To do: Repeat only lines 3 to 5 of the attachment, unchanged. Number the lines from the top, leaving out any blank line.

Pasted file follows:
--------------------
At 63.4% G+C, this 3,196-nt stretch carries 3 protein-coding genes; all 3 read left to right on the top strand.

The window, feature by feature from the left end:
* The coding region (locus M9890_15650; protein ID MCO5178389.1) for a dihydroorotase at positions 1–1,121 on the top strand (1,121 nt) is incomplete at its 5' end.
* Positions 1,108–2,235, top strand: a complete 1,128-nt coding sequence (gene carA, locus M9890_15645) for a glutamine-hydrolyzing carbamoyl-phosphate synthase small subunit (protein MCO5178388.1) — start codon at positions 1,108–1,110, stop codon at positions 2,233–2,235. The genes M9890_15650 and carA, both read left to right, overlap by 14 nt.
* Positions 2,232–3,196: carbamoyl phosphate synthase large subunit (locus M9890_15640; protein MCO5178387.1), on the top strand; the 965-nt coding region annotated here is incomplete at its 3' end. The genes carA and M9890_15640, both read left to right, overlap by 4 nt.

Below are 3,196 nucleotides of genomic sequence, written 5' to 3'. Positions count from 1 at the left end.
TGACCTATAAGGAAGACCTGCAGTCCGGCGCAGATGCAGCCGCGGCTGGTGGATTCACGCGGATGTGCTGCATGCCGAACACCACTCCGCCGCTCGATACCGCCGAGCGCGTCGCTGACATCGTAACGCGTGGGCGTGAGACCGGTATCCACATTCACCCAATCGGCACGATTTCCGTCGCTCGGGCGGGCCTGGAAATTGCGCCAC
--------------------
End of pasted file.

* The coding region (locus M9890_15650; protein ID MCO5178389.1) for a dihydroorotase at positions 1–1,121 on the top strand (1,121 nt) is incomplete at its 5' end.
* Positions 1,108–2,235, top strand: a complete 1,128-nt coding sequence (gene carA, locus M9890_15645) for a glutamine-hydrolyzing carbamoyl-phosphate synthase small subunit (protein MCO5178388.1) — start codon at positions 1,108–1,110, stop codon at positions 2,233–2,235. The genes M9890_15650 and carA, both read left to right, overlap by 14 nt.
* Positions 2,232–3,196: carbamoyl phosphate synthase large subunit (locus M9890_15640; protein MCO5178387.1), on the top strand; the 965-nt coding region annotated here is incomplete at its 3' end. The genes carA and M9890_15640, both read left to right, overlap by 4 nt.